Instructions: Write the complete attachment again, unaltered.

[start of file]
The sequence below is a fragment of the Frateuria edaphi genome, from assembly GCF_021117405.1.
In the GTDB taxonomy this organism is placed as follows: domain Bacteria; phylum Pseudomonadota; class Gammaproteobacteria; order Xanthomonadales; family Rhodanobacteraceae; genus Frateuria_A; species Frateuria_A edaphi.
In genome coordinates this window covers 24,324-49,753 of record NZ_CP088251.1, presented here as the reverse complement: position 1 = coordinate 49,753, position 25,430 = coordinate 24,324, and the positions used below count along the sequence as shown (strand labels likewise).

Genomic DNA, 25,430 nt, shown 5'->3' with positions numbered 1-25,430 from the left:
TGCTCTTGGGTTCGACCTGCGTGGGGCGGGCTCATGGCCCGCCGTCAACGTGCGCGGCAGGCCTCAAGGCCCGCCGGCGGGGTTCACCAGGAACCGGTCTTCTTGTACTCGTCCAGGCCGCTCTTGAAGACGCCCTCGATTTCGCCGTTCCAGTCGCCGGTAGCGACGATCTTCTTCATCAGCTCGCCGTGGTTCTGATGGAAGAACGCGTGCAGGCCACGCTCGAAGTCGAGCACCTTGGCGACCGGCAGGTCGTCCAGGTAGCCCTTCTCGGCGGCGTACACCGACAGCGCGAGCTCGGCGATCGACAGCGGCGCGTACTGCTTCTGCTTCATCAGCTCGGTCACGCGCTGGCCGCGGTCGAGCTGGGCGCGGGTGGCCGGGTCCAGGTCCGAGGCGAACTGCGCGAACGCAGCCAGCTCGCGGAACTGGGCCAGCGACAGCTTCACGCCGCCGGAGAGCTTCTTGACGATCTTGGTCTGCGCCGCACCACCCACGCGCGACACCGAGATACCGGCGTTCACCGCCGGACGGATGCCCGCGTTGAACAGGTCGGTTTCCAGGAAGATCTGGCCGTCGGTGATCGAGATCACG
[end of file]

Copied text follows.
The sequence below is a fragment of the Frateuria edaphi genome, from assembly GCF_021117405.1.
In the GTDB taxonomy this organism is placed as follows: domain Bacteria; phylum Pseudomonadota; class Gammaproteobacteria; order Xanthomonadales; family Rhodanobacteraceae; genus Frateuria_A; species Frateuria_A edaphi.
In genome coordinates this window covers 24,324-49,753 of record NZ_CP088251.1, presented here as the reverse complement: position 1 = coordinate 49,753, position 25,430 = coordinate 24,324, and the positions used below count along the sequence as shown (strand labels likewise).

Genomic DNA, 25,430 nt, shown 5'->3' with positions numbered 1-25,430 from the left:
TGCTCTTGGGTTCGACCTGCGTGGGGCGGGCTCATGGCCCGCCGTCAACGTGCGCGGCAGGCCTCAAGGCCCGCCGGCGGGGTTCACCAGGAACCGGTCTTCTTGTACTCGTCCAGGCCGCTCTTGAAGACGCCCTCGATTTCGCCGTTCCAGTCGCCGGTAGCGACGATCTTCTTCATCAGCTCGCCGTGGTTCTGATGGAAGAACGCGTGCAGGCCACGCTCGAAGTCGAGCACCTTGGCGACCGGCAGGTCGTCCAGGTAGCCCTTCTCGGCGGCGTACACCGACAGCGCGAGCTCGGCGATCGACAGCGGCGCGTACTGCTTCTGCTTCATCAGCTCGGTCACGCGCTGGCCGCGGTCGAGCTGGGCGCGGGTGGCCGGGTCCAGGTCCGAGGCGAACTGCGCGAACGCAGCCAGCTCGCGGAACTGGGCCAGCGACAGCTTCACGCCGCCGGAGAGCTTCTTGACGATCTTGGTCTGCGCCGCACCACCCACGCGCGACACCGAGATACCGGCGTTCACCGCCGGACGGATGCCCGCGTTGAACAGGTCGGTTTCCAGGAAGATCTGGCCGTCGGTGATCGAGATCACG